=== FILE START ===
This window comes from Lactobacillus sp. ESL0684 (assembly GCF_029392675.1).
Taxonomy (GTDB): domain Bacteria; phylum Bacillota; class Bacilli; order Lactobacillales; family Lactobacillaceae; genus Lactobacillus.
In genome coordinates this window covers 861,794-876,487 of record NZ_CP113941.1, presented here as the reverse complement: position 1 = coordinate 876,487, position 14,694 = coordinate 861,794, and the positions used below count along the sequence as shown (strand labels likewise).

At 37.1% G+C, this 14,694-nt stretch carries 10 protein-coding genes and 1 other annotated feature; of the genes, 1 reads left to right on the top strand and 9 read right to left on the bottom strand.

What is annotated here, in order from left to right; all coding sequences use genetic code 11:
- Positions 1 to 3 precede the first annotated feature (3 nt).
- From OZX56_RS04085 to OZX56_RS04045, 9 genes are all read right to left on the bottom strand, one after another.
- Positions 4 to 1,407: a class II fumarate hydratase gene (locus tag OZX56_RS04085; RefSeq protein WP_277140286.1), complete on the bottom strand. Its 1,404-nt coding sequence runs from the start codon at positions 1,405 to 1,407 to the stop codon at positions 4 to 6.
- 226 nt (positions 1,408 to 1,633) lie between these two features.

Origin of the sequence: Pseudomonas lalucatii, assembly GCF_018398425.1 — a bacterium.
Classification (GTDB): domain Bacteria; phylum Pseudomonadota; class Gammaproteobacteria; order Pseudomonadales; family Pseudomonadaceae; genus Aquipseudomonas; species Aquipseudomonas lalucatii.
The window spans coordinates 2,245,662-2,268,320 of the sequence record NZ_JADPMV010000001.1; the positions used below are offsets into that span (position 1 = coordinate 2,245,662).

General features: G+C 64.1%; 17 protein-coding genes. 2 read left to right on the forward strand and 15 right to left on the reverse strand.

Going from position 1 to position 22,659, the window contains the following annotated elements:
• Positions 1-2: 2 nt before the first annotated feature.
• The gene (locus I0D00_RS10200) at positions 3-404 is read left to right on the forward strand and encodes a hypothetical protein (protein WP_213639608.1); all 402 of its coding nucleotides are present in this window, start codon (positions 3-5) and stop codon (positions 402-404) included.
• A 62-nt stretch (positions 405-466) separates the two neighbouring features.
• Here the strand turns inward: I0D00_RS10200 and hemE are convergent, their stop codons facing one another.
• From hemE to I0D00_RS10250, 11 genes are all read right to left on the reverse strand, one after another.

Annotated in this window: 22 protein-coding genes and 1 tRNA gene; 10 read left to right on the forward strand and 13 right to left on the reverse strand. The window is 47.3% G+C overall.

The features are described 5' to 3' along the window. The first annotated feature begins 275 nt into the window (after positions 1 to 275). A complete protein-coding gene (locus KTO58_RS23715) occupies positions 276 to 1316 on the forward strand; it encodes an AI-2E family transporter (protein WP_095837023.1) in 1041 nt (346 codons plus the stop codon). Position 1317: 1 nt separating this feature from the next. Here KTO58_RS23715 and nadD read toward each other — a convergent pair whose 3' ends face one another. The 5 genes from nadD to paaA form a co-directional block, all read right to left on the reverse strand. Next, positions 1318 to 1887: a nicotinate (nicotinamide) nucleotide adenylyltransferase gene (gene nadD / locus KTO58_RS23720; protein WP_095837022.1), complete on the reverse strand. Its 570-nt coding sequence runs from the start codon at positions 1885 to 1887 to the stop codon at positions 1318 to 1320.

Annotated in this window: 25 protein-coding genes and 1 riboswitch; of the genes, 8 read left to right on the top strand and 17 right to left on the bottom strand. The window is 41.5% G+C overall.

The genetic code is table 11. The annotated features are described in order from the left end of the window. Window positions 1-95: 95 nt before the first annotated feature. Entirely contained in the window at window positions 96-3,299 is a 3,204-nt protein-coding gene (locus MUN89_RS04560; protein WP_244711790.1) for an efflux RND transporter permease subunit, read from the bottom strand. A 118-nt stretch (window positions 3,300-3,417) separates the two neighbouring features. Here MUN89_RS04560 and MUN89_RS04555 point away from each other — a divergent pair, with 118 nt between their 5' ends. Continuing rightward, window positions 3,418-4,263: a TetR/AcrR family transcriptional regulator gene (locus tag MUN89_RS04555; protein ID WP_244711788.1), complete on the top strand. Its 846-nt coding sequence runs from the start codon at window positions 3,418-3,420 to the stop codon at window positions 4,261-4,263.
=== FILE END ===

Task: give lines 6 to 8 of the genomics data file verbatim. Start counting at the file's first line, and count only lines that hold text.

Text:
- Positions 1 to 3 precede the first annotated feature (3 nt).
- From OZX56_RS04085 to OZX56_RS04045, 9 genes are all read right to left on the bottom strand, one after another.
- Positions 4 to 1,407: a class II fumarate hydratase gene (locus tag OZX56_RS04085; RefSeq protein WP_277140286.1), complete on the bottom strand. Its 1,404-nt coding sequence runs from the start codon at positions 1,405 to 1,407 to the stop codon at positions 4 to 6.